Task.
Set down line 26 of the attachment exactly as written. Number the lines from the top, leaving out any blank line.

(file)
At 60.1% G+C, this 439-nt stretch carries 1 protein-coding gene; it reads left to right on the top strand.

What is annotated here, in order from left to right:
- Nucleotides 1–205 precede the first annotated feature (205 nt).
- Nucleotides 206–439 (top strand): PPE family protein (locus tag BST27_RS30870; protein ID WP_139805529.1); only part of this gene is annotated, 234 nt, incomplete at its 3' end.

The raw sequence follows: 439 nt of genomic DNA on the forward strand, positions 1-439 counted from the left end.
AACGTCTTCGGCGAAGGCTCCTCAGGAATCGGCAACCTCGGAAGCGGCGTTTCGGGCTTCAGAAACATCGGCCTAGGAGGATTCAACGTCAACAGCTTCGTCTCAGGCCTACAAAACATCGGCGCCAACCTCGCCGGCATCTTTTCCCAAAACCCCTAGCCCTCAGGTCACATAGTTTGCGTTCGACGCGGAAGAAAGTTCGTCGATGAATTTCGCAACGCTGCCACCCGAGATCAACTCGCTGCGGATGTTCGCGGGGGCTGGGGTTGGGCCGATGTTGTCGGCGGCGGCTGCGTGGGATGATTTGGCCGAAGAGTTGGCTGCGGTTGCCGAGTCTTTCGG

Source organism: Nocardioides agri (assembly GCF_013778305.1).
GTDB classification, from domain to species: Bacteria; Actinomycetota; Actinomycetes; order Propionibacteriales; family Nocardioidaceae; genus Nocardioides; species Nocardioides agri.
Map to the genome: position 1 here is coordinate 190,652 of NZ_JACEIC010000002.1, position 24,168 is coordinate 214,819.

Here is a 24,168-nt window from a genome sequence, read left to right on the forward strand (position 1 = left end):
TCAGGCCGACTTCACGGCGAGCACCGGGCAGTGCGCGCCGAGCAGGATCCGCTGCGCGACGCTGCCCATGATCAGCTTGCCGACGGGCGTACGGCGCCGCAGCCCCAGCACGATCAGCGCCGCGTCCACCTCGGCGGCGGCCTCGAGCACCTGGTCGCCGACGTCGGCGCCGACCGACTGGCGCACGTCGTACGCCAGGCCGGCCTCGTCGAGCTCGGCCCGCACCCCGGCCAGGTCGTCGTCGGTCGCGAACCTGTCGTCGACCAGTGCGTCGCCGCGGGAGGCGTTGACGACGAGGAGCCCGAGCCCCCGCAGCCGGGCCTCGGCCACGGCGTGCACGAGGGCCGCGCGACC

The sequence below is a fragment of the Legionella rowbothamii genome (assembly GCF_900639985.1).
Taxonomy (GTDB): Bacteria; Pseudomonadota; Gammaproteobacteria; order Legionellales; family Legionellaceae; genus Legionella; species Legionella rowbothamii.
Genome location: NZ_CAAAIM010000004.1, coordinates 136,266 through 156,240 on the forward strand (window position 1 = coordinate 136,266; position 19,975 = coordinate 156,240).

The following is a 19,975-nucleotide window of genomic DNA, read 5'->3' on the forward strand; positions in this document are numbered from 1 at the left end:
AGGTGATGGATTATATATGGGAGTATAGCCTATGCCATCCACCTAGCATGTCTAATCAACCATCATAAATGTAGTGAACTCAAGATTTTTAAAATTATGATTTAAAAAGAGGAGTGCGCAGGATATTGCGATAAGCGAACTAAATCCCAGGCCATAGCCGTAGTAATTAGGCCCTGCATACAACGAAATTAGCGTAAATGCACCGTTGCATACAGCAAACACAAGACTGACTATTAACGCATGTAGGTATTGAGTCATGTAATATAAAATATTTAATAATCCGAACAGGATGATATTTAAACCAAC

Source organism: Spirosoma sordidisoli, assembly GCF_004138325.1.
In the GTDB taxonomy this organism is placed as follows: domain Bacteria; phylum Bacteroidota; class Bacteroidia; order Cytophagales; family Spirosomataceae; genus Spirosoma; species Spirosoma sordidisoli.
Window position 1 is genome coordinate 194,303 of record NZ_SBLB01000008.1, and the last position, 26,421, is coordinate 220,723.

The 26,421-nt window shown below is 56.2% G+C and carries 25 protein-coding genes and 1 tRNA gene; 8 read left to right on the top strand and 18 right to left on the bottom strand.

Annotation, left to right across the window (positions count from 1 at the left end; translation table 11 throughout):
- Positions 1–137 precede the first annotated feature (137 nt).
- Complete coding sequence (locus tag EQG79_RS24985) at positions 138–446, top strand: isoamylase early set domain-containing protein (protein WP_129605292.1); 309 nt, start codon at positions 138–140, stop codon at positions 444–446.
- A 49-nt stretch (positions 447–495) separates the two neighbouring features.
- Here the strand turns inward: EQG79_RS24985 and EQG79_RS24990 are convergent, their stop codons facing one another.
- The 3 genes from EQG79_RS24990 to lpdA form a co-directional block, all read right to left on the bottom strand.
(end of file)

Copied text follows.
- The 3 genes from EQG79_RS24990 to lpdA form a co-directional block, all read right to left on the bottom strand.